Dear Drama Observers,
I know I keep “cheating” by posting retreads but I’m very ensconced in a writing project that’s occupying most of my limited brain space. Do they have brain space upgrades? I should probably call the help desk about that.
Here’s something I posted in March of 2018.
I was asked recently to consult with an organization making good faith efforts to handle one of its members—a drama person. I’ll spare you the gory details but this guy had acted unethically, covered up his transgressions, and denied involvement right up to the time when the evidence became too overwhelming to deny. He then admitted to it but only begrudgingly.
Wanting to give him every benefit of the doubt, the organization had assembled a small committee to oversee his restoration—if such a thing was possible. “If we can help him reestablish his position of good-standing, we’d like to do so,” was their thinking. I genuinely admired the nobility of their objective.
But several months into it, things had not gone so well and they asked if I would sit in on one of their committee meetings to make some observations and recommendations, me being The Drama Review person and all. I’d like to share with you some of what I shared with them.
These dear folks were spent, exhausted. As I’ve said before, doing something that’s tiring but observably productive gives back more energy than that expended. But if your efforts produce few results, you end up exhausted. All of their hard work had come to naught and they were tired. As I pointed this out to them—that they were working harder than the person they were trying to help—they wholeheartedly agreed. Like trying to push a rope up a hill, they’d been attempting to reason with an unreasonable person—and failing. And were worn out by the wasted effort.
These dear folks were confused. One of the first things they told me was, “If he were to walk into this room right now, you’d instantly like him. He’s charming, engaging, and seemingly sincere about everything he says.” Indeed, there were many times when he appeared to be genuinely contrite. He would hang his head in shame and say things like, “This was all my doing and I feel really bad about the damage I’ve caused.” But at other times, he was defensive and dismissive, wondering why we couldn’t all just “move on.” So, who was he? The sorrowful penitent or the arrogant rationalizer? That was confusing.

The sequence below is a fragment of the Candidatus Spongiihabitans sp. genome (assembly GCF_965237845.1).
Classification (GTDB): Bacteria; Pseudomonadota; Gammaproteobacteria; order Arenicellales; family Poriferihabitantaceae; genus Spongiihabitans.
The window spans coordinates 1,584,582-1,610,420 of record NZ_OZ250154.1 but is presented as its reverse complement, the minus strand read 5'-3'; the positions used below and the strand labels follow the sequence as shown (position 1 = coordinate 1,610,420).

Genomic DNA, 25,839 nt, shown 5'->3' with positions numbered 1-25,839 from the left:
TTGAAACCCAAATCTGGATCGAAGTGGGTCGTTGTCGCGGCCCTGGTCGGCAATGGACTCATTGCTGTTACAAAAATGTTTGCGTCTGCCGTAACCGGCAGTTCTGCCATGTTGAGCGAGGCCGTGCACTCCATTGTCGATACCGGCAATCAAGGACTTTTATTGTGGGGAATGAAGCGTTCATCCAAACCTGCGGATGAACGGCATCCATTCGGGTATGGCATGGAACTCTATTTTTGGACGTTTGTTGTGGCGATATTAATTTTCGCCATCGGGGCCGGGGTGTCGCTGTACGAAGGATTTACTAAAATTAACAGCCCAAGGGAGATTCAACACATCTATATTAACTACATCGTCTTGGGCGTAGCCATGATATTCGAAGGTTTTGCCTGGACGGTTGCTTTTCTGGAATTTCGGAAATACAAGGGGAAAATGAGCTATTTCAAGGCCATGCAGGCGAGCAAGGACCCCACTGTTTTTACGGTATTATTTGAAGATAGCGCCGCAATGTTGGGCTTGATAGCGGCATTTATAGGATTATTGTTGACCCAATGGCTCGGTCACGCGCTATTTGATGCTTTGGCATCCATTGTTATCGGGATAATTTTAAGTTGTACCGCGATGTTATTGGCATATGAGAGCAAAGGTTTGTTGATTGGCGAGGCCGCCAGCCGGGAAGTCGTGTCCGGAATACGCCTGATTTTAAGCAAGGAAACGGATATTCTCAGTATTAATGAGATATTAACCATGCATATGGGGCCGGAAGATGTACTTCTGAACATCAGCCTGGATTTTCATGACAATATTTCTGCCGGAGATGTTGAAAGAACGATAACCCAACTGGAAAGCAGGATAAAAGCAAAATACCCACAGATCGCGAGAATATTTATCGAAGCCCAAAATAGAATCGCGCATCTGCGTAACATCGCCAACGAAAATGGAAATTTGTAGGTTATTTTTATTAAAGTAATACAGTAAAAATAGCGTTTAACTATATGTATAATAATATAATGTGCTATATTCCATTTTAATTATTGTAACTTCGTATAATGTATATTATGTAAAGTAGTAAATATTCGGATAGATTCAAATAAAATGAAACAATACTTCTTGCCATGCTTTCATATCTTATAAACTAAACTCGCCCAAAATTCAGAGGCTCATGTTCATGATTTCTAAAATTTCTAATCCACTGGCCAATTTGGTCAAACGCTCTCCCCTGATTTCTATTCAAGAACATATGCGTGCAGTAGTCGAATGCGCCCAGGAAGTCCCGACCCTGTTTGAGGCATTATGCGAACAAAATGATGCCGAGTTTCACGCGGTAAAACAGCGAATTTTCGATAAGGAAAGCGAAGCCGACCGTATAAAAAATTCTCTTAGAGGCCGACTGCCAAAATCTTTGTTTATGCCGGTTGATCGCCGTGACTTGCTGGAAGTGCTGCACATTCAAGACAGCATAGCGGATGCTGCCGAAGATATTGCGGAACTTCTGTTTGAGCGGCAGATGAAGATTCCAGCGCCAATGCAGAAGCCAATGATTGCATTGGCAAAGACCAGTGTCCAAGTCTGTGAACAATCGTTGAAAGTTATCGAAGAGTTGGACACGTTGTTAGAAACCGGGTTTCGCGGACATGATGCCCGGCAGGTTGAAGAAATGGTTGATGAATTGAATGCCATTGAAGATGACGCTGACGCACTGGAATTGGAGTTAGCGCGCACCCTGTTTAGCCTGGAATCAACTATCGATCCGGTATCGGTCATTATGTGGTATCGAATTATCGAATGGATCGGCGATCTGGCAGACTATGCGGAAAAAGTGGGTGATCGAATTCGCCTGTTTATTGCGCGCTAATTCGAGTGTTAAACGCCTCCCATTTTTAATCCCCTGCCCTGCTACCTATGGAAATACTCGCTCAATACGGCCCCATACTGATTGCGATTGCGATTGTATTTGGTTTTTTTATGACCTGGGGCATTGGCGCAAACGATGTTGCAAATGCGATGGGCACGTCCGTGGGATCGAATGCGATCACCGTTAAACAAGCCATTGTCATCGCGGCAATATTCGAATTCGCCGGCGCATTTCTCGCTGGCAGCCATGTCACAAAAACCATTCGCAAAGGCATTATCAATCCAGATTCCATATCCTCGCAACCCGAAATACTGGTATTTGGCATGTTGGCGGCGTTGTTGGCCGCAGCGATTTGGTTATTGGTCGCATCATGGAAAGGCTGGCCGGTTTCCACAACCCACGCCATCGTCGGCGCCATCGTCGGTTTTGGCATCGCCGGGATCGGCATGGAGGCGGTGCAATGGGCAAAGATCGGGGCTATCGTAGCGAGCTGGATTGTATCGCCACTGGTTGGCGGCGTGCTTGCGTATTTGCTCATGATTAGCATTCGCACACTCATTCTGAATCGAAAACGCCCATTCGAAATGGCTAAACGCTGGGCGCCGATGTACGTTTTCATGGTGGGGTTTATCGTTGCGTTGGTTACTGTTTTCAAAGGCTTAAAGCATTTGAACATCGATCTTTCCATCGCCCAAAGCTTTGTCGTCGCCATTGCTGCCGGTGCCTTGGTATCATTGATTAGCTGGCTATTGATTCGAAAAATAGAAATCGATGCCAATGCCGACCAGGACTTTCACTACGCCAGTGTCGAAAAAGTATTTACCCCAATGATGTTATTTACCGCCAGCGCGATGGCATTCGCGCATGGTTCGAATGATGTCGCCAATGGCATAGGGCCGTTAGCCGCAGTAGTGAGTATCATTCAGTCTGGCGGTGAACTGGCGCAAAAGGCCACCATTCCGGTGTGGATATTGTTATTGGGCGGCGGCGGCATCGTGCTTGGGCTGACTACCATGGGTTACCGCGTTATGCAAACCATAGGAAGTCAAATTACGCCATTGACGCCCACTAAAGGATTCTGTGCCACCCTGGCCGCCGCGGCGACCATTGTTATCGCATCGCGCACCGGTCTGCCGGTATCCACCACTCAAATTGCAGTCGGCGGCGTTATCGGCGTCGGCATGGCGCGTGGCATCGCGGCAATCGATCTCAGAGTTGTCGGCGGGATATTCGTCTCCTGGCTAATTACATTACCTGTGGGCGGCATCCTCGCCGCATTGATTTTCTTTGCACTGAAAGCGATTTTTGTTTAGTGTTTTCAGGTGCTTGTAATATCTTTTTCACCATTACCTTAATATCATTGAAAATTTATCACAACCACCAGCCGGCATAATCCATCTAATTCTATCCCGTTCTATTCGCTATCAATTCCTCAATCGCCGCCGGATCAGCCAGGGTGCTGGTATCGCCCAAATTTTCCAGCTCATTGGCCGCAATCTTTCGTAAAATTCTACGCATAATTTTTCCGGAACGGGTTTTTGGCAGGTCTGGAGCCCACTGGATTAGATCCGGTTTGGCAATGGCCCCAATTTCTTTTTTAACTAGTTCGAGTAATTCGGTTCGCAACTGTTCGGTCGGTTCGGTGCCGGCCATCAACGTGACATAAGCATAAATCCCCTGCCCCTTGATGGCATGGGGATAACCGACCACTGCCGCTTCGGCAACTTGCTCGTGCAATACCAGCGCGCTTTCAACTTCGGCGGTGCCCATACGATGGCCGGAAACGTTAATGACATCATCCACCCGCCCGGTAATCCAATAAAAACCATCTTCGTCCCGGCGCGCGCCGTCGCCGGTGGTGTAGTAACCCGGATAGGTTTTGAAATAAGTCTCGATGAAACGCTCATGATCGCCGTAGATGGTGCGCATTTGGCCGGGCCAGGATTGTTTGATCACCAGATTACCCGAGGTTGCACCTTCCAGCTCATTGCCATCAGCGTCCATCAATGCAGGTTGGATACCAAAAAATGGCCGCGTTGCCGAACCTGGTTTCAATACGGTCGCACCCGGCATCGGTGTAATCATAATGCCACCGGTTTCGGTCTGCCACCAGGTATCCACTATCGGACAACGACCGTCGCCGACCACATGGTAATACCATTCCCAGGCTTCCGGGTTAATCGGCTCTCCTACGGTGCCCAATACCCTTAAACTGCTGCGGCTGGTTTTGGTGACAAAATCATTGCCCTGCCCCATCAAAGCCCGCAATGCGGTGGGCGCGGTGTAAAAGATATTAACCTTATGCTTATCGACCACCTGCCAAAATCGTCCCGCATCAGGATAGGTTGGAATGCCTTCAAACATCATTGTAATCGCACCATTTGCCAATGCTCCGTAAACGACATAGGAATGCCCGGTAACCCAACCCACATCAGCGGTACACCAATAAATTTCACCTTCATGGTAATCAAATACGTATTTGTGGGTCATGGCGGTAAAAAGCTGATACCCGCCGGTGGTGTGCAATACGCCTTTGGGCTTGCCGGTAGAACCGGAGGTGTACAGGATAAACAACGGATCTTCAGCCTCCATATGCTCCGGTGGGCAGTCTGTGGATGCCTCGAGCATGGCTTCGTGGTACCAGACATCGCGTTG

These dear folks were being exploited. These are people who value kindness and eschew harshness. And from what I could glean, this guy had figured out how to exploit their niceness in ways that often got him off the hook. Niceness is a strength but it can also make you vulnerable. I pointed out that the actions necessary to handle this situation well would probably make them feel like they were being, well, mean. Their stance would have to be: Here’s what we expect you to do and here are the consequences if you don’t. And if they followed through with the consequences, they weren’t being mean, they were simply being clear. But he’ll then interpret their clarity as meanness. So, be ready for it.
Handle him as you would a child. As I’ve said many times before, drama people are children in the bodies of adults. They’re chronologically older than their developmental ages. Like a child getting Mom to say yes after Dad has already said no, this guy would try to split the group, getting them at cross purposes with each other. They had to be aware of that and make sure they always stayed on the same page. If he “misbehaved” so to speak, don’t ask him why he did it for that would only invite justification. Just apply the consequences. Whatever you might do with a child throwing a temper tantrum, I told them, do the adult version of that with him.
Avoid giving him a checklist of good behaviors. They had done this—defining change in such a way that he could check the boxes and say, “See, I’ve done what you asked.” The problem was that his change always felt superficial, like he’d done it only because there was a metaphorical gun to his head. It would be better, I told them, to leave the change evidence more vaguely defined. Their stance needed to be: “You’ll need to convince us over time that your change is genuine as evidenced by patterns that are tangibly different. It’s your responsibility to convince us.” If he actually did that, it’d feel less like box-checking and more like a change of heart.
Let him go. When I first arrived, they told me about the written agreement they’d made with this guy. Here’s what he’s agreed to do, they told me. I then asked what the consequences would be if he failed to keep the agreement. “Well, we haven’t actually spelled that out.” They had unwittingly left the consequences for his lack of follow through undefined. And without clear consequences, he had no incentive to change. As “mean” as it sounded, one of those consequences had to be the “right foot of fellowship.” He might be required to dissociate himself from the group. That’s the bad news. The good news would be that they could get back to raising their own children and stop raising this one.
Till next week.